Hamsa, or to give it its full and somewhat unwieldy name, Hamsa Hummus and Happiness Israeli Restobar, is a new Middle-eastern restaurant in Kazimierz that fills a Rift Valley–sized gap in the Krakow dining scene. Up until now, lovers of Israeli and Middle-eastern foods have had to make do with the odd glorified kebab shop, bagel cafes or the phalanx of pricey Jewish restaurants, generally aimed at the tourist market, clustered around ul. Szeroka. What these restaurants tend to do well is serve up pre-war eastern European Jewish fare in an authentic manner, without really attempting any dishes that come from the Levant. This is what Hamsa does attempt, with a touch of Moroccan thrown in for good measure.
‘Hamsa’ means ‘peace’ in Arabic, and the restaurant’s logo is the hand of Fatima, a symbol of good luck seen all over the Middle East. The place was almost completely full when we arrived at 9pm on a Thursday evening – a good sign of quality. First impressions were bright, friendly, relaxed and welcoming. The décor is as you would find in restaurants in the Middle East – low-key but tasteful. Tie-died lampshades, various herbs growing by the window, wooden tables and chairs and prints of Israeli scenes adorning the walls. Relaxing Middle-eastern melodies sooth you while you eat. Laughter and chatter filled the air from several large groups of young-looking people populating the eating area.
We were served quickly by a helpful waitress, who gave us a wine aperitif – a decent Israeli house red called Monfort Carigan – and started with four mezze – dips and snacks that come with olives, chilli peppers, gherkins, and manakish bread baked on the premises. We had Jebneeh (fried goats’ cheese), Babaganoush (a dip made from roasted eggplant), Muhammara (a thick dip of ground, roasted walnuts, pomegranate juice and spicy pepper), and hummus with fried lamb and roasted pine nuts. Priced between 7 and 12zł, these starters are substantial, could serve as a filling snack, and were prepared to perfection.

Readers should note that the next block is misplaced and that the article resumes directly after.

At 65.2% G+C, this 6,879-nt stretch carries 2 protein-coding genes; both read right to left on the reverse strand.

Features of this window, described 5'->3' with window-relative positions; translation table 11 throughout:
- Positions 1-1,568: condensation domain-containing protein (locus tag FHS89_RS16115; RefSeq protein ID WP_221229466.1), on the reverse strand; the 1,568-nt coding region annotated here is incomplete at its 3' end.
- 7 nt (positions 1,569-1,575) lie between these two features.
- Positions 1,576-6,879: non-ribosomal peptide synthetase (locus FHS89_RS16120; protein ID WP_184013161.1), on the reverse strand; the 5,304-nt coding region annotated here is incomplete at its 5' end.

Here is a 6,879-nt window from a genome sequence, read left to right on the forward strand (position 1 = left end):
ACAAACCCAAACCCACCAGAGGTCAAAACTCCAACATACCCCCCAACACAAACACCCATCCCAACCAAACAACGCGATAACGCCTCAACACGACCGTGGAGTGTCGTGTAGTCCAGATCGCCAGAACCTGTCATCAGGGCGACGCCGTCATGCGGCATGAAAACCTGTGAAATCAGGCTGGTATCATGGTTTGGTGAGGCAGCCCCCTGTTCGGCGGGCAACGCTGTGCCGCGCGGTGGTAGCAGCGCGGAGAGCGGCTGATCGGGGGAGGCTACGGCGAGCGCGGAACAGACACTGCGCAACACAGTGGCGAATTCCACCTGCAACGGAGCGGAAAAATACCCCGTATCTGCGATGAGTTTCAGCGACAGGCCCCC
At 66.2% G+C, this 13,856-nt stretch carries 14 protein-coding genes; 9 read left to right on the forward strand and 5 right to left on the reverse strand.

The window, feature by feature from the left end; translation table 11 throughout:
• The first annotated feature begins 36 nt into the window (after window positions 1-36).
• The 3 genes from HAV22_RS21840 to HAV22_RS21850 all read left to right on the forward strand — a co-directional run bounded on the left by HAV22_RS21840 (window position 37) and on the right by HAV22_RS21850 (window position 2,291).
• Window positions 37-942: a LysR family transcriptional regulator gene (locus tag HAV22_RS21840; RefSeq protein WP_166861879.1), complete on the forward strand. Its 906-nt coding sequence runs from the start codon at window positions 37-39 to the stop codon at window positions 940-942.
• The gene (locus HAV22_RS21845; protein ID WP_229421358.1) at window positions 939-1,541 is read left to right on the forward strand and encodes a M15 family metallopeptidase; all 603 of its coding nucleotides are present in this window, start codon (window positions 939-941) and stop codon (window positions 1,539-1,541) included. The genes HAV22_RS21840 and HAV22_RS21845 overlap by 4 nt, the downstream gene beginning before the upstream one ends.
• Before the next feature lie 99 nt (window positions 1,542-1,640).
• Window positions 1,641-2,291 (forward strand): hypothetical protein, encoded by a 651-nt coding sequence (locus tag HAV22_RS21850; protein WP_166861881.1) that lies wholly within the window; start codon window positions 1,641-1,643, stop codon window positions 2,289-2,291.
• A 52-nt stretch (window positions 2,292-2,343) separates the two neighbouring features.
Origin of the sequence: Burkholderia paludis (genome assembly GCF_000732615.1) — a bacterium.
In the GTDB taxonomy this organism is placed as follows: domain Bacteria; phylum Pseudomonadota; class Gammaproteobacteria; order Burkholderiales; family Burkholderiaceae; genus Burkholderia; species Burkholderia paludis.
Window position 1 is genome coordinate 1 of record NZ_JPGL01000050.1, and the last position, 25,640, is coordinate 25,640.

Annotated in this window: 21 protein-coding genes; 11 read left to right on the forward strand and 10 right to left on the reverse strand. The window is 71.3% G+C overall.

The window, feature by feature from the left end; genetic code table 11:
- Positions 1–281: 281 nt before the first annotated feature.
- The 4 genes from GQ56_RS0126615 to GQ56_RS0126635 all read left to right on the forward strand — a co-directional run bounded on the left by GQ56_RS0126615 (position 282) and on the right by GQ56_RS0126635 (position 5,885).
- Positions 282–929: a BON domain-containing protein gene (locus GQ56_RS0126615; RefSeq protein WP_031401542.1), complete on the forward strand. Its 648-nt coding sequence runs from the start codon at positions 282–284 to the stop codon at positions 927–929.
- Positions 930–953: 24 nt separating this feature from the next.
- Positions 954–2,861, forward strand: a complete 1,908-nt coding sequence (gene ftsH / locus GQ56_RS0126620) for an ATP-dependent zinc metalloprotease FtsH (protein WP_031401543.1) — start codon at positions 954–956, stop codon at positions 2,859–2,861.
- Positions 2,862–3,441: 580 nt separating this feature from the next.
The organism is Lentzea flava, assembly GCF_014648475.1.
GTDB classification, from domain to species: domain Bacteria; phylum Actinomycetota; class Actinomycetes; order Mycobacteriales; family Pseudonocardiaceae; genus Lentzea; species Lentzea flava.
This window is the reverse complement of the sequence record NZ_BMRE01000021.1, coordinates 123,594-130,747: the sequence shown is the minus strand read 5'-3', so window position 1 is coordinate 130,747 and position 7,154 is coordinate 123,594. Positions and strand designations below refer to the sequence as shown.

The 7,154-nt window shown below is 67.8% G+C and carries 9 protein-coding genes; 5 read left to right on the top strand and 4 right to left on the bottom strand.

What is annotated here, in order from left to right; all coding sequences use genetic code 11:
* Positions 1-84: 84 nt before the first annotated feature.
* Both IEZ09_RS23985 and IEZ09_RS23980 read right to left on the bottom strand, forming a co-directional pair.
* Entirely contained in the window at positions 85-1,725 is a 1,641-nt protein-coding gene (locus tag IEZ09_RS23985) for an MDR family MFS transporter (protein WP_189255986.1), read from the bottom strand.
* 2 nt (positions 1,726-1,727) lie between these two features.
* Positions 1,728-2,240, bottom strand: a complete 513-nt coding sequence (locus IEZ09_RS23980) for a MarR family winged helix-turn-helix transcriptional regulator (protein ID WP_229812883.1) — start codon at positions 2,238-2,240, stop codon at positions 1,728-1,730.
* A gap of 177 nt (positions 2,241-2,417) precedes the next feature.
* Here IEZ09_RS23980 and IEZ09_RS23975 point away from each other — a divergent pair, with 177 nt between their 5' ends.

My favourite was the Muhammara, which, having tasted and loved while travelling through Syria, I can honestly say was close to perfection. The hummus with Bieszczady lamb was also impressive – a real taste of the Middle East, and as good as it sounds. I followed this up with a salad, lamb on eggplant with pomegranate and mint sauce, while my partner went for a Moroccan soup of chickpeas, beef and orzo pasta. My salad was astoundingly good, and the flavours of the sweet aubergine, crispy lamb, mint and bitter pomegranate together were a thing of subtle genius.
Perusing the wine list further, I noticed they had a Polish dry white, five Israeli vintages and three Armenian – an unusual selection, priced between 48 and 98zł. Instead, I went for a micro-brew beer from Radom – one of several on offer.
My main course was a meat dish called Near Eastern Beef Sirloin, priced at 39zł. The beef was marinated in baharat – a mix of Arabian spices – with lemon juice and olive oil, and came with potato wedges and Israeli salad. It was tender, fresh and tasty, and the portion was more than adequate. My partner’s Levantine chicken – large legs roasted with shallots, lemon and parsley – looked quite mouth-watering.
There was little room left for desert, but I tried a small selection of cakes. The Baklava was honey-based and delicious, the Near Eastern chocolate cake temptingly tasty and the Kanafeh, a Palestinian desert made from kadayif cake, nabulsi cheese, atar syrup and saffron, calorific and captivating. I rounded the meal off with a Bedouin style coffee with cinnamon, feeling as rich and satisfied as an Arab prince. Hamsa then – hands down the best Middle Eastern restobar in town.
Hamsa Hummus and Happiness Israeli Restobar
ul. Szeroka 2